Me reading poetryAround 4 we were joined by Literary Agent John Jarrold in the bar and there ensued a very good start to an exciting evening. Ken MacLeod came in, rapidly followed by Paul Cornell. (Name dropping to continue shortly ...) I'd never met either of these guests before, but I had seen Paul in the Green Room at Orbital EasterCon, where we had passed like the proverbial two ships on our way to do panels. I can truly say that both Ken and Paul are really fun and extremely interesting to talk to - and yes, I did ask Paul about Doctor Who ...

The evening rapidly descended on us and arriving guests streamed into the venue. These included, Iain M Banks, Storm Constantine, Chaz Brenchley, John Clute, Cardinal Cox, Donna Scott, Neil M Bond, Roberto Quaglia - to name but a few. Also arriving were organisers Ian Whates (NewCon Press) and his lovely partner Helen, as well as Ian Watson.David J Howe reads some of my poems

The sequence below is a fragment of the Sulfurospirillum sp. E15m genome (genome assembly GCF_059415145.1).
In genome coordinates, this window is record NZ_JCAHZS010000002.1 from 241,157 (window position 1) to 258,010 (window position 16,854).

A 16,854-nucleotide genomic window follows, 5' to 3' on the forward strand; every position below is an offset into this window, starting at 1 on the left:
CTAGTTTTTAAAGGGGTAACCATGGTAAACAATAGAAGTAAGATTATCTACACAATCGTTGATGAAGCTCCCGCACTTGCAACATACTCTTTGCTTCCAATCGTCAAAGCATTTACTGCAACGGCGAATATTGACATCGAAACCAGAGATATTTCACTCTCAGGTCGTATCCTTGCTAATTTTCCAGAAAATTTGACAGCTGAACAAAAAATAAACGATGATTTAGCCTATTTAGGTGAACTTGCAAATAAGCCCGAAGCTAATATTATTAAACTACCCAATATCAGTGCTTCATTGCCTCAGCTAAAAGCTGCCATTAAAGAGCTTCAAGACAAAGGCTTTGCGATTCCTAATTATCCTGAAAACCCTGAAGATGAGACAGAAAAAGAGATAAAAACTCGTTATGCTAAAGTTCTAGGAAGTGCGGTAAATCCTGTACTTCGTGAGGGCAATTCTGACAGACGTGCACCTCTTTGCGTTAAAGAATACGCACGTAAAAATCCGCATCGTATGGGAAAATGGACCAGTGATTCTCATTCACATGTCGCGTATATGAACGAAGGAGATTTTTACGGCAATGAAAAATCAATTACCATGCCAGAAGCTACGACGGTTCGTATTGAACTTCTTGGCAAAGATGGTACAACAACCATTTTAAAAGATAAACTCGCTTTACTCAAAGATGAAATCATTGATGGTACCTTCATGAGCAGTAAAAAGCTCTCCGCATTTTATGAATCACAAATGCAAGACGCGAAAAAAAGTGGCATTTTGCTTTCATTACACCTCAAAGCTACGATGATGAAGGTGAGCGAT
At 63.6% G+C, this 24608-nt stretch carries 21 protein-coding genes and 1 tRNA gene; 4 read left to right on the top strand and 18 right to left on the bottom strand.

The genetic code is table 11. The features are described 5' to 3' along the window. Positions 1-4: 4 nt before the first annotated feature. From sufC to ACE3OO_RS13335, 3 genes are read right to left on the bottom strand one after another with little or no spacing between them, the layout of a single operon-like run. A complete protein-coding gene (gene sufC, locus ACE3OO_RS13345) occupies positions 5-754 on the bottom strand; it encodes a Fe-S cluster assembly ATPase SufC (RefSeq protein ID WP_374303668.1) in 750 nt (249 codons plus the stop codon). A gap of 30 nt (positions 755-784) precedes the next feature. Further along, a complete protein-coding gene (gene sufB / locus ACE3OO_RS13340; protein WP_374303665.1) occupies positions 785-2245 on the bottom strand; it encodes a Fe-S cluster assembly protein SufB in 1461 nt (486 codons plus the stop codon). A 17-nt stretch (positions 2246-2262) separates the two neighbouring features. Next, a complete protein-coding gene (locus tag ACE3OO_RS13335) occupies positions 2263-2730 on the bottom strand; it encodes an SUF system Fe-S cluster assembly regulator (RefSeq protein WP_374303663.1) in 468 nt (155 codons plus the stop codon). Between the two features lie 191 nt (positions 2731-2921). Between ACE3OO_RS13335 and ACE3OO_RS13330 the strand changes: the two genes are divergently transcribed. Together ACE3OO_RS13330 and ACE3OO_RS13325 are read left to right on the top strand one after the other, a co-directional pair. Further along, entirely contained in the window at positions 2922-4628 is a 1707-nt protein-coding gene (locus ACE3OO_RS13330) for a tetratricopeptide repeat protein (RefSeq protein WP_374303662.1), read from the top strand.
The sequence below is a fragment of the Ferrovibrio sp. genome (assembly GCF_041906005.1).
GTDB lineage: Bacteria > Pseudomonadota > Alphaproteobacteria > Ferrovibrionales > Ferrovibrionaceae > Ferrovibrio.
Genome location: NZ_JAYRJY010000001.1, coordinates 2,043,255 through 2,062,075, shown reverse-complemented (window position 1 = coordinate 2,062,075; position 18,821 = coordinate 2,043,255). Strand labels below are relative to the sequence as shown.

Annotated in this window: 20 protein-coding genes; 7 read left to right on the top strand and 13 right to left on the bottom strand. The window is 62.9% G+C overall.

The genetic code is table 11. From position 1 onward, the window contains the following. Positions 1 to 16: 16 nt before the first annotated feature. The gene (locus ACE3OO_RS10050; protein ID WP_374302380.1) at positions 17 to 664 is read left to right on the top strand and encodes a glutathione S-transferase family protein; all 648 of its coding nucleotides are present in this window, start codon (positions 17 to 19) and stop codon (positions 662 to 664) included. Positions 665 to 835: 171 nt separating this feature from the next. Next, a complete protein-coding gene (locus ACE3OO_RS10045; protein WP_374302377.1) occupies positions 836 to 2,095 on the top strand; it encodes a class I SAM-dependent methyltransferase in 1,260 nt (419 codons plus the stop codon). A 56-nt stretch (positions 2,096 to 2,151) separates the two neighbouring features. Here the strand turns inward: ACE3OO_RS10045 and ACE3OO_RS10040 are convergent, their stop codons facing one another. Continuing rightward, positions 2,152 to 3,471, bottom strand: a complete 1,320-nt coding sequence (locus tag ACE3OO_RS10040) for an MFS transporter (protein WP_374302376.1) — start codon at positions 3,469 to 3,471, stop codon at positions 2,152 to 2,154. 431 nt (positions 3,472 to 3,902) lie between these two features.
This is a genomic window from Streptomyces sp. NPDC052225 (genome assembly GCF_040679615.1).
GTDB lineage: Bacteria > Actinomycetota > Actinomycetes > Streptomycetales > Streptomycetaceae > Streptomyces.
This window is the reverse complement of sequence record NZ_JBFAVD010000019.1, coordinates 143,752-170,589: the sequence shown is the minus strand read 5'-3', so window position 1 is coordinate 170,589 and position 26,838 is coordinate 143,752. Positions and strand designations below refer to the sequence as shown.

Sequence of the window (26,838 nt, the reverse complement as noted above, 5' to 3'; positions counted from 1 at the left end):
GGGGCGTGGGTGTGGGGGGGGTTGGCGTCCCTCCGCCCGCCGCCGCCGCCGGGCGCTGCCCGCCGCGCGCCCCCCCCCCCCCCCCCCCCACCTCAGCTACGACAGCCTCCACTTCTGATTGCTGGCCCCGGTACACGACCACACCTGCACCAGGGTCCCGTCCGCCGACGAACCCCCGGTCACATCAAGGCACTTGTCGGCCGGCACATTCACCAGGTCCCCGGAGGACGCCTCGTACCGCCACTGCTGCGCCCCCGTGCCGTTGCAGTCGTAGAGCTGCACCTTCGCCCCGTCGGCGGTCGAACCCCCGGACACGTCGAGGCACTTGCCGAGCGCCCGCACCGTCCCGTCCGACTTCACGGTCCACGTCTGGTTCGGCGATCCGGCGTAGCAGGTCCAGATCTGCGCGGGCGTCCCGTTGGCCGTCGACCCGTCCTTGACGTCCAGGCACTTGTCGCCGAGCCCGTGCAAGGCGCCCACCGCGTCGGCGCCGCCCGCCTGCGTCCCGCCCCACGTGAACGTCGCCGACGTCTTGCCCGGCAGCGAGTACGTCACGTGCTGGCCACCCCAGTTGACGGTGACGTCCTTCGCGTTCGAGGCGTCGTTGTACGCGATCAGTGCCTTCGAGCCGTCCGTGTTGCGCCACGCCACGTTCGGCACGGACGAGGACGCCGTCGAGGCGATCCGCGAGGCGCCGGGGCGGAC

We - 32 people in total - all decided to go for a Chinese Banquet. And at this time Terry and Liz Martin from Murky Depths arrived and also joined us. Absolutely great fun! The wine and conversation flowed easily.

In the true style of these things, we all spilled back to the hotel bar. I met Iain M Banks properly for the first time and spent a fair portion of the evening talking to him and his lovely lady. And then Paul Cornell introduced me to John Clute who is working on updates to his fabulous encylopeadia on all things science fiction. (And what a delightful man he was too!!) Alison Kershaw appeared and ... well the rest of the evening is a bit of a blur ...